New details have emerged about the arrest of the two men who attempted to attack synagogues in New York City.
Christopher Brown, 21, was recently arrested along with alleged co-conspirator Matthew Mahrer, 22, over their plots to attack members of the Jewish community in New York.
The two were in possession of a gun, a “large capacity” magazine, ammunition, a “military-style” knife and Nazi memorabilia at the time of their arrest Manhattan District Attorney Alvin Bragg.
Court documents revealed that Brown allegedly told investigators that he runs an online white supremacist group and owns Nazi paraphernalia because he thinks “it’s really cool.”
Christopher Brown, 21, was on trial Sunday after being arrested for plotting attacks on synagogues in New York
Investigators said Brown and his co-conspirator Matthew Mahrer bought a 9mm Glock in Pennsylvania for $650
Brown allegedly told investigators he was “sick” and was leading a group of white supremacists on Twitter
The couple had met outside St. Patrick’s Cathedral on Friday before finally being stopped with the gun, a 9mm Glock they allegedly bought in Pennsylvania for $650.
Assistant District Attorney Emilio Hernandez said Mahrer and Brown even traveled to Pennsylvania together for the sale and “intended to use it in a synagogue attack.”
The FBI/NYPD task force first became aware of threats to the Jewish community Friday night and “acted quickly to gather intelligence, identify the individuals behind them, and operationally neutralize their ability to cause harm,” the NYPD commissioner said Keechant Sewell in a statement.
In a criminal complaint obtained by the New York Post, Brown allegedly told police he had a “sick personality” as he pushed for the assaults and the gun.
“I wanted to be a coward and blow my brains out with it,” Brown allegedly told police after his arrest.
Brown previously posted a message on his social media page on Thursday, allegedly saying, “I’m going to ask a priest if I should become a husband or shoot a synagogue and die.”
The 21-year-old also told police Mahrer was “a supporter” of his.
This is the poster the FBI released of Brown asking for the public’s help in locating the man with a “history of mental illness.”
“It took me three years to finally buy the gun. Matt is one of my followers. I have Nazi paraphernalia in my house. I think it’s really cool,” Brown allegedly told police, according to the complaint.
“I also run a Twitter group for white supremacists,” Brown said.
The man had been on police radar after sending ominous and alarming tweets, including an alleged post saying he was making “big strides” on Friday.
Police say he later posted on his social media account: “I’m really going to do it this time.”
Brown was charged with terrorism threats and weapons possession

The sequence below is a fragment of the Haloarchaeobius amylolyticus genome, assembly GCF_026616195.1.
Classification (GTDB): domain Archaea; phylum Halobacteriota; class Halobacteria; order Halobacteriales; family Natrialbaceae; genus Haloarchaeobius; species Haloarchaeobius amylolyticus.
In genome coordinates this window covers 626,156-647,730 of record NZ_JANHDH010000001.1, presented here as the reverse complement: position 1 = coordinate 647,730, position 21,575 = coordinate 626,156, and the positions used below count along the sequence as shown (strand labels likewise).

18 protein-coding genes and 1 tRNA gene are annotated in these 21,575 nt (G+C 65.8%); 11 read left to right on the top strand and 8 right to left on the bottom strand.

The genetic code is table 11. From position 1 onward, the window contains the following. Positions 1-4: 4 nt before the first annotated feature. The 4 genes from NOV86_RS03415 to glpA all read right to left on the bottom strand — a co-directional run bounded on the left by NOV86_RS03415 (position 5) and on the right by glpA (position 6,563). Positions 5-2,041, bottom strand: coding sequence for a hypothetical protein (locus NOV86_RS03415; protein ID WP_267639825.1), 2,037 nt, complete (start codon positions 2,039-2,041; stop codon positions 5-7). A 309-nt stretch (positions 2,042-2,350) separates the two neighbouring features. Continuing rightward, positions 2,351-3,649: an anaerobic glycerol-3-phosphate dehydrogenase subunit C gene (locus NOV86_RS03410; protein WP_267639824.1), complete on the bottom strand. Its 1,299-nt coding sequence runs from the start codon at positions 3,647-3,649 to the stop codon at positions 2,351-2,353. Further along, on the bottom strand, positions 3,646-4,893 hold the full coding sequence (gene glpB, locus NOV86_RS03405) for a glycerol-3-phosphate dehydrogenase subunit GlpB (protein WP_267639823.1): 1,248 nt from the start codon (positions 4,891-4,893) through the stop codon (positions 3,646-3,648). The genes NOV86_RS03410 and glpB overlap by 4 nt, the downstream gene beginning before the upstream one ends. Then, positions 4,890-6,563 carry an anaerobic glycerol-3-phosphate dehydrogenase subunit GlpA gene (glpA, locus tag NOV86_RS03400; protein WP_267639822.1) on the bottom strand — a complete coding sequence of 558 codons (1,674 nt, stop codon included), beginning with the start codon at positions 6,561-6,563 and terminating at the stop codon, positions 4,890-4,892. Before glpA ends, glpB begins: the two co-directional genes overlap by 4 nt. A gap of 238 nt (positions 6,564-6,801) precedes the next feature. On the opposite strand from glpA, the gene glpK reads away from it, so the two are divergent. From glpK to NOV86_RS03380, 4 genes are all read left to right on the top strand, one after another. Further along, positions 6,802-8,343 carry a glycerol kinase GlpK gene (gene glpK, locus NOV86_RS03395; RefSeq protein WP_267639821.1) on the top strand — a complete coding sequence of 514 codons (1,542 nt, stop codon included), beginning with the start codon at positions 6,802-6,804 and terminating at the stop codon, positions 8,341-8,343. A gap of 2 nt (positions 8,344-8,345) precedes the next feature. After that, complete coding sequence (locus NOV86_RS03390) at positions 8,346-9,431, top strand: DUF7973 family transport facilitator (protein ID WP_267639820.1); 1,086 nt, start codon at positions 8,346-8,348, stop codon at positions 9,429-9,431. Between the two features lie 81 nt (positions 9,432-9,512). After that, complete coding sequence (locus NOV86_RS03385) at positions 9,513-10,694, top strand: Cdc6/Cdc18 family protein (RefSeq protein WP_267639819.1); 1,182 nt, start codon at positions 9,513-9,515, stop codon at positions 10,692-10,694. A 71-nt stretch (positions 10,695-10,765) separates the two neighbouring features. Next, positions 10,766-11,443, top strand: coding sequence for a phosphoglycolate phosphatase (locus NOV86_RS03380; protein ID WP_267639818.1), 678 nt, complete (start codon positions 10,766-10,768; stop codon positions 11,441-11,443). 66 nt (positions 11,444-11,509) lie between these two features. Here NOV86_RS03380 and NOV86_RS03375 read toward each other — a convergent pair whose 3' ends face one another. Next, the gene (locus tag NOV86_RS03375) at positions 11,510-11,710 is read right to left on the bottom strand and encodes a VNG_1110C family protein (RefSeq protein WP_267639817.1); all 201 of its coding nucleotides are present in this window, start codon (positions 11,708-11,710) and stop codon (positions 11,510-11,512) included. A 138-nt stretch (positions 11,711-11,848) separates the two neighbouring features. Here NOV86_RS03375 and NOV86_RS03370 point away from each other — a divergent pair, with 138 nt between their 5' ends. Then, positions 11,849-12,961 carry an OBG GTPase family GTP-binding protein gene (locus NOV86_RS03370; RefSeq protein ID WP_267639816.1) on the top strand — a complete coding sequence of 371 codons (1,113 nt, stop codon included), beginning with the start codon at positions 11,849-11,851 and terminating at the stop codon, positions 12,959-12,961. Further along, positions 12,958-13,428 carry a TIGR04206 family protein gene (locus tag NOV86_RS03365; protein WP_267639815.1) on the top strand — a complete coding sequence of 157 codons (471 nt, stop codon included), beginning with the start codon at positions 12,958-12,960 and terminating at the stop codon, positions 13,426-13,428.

The accused also reportedly released a video of himself saying he was going to “brutally murder people with cleavers and stuff.”
After their arrest, the police found a gun and a bulletproof vest in the home of Mahrer’s parents, with whom he lived.
“Hateful anti-Semitic attacks on synagogues are deplorable,” Bragg said. “The Manhattan Attorney’s Office will now seek accountability and justice in this case with the full resources of our Counter-Terrorism Problem and recently strengthened and expanded Hate Crimes Division.”
In addition to terrorist threat charges, Brown faced six gun possession charges. He is being held without bail.
Matthew Mahrer, 22, has been charged with criminal gun possession and is being held on $150,000 bail
Mahrer is said to be being held on $150,000 bail.
During his arraignment on Saturday, his attorney Brandon Freycint said the 22-year-old has oneUtism, bipolar disorder, anxiety and ADHD, according to one outlet.
Mahrer’s lawyer also said the man was “of Jewish descent” and that his own grandfather was a Holocaust survivor.
“My client is of Jewish descent. He lives with his parents and his grandfather is actually a 93-year-old Holocaust survivor — and my client is his part-time caretaker,” Freycinet told the court.
The attorney claimed that Mahrer should not face possible charges related to a hate crime because of his heritage.
Mahrer’s attorney claims he has autism, bipolar disorder, anxiety and ADHD
Freycinet said Mahrer spent time on it homeless shelters before moving back to his parents’ home on the Upper West Side a year ago, and that he had no criminal record.
Mahrer’s parents were present at his arraignment on Saturday and claimed that this is not the person they know of their son.
“He’s not what they say,” Mahrer’s mother told the Post on Saturday outside the Manhattan courtroom.
He is expected back in court for his next hearing on Wednesday.
Police were seen stationed outside a synagogue in 2021 amid a surge in anti-Semitic attacks
In 2021, the Anti-Defamation League identified more than 2,700 incidents of anti-Semitic behavior nationwide.
That number marked a staggering 34 percent jump from 2020.
In an interview with PBS earlier this year, Anti-Defamation League CEO Jonathan Greenblatt said it was a disturbing statistic.
“This is the highest total we have ever recorded in more than 40 years of this work. And we should consider that anti-Semitic acts in the United States have been declining for almost 15 years, and then in 2016 they started to increase.
“And we’re now at the point where we have nearly three times as many incidents today as we had in 2015.”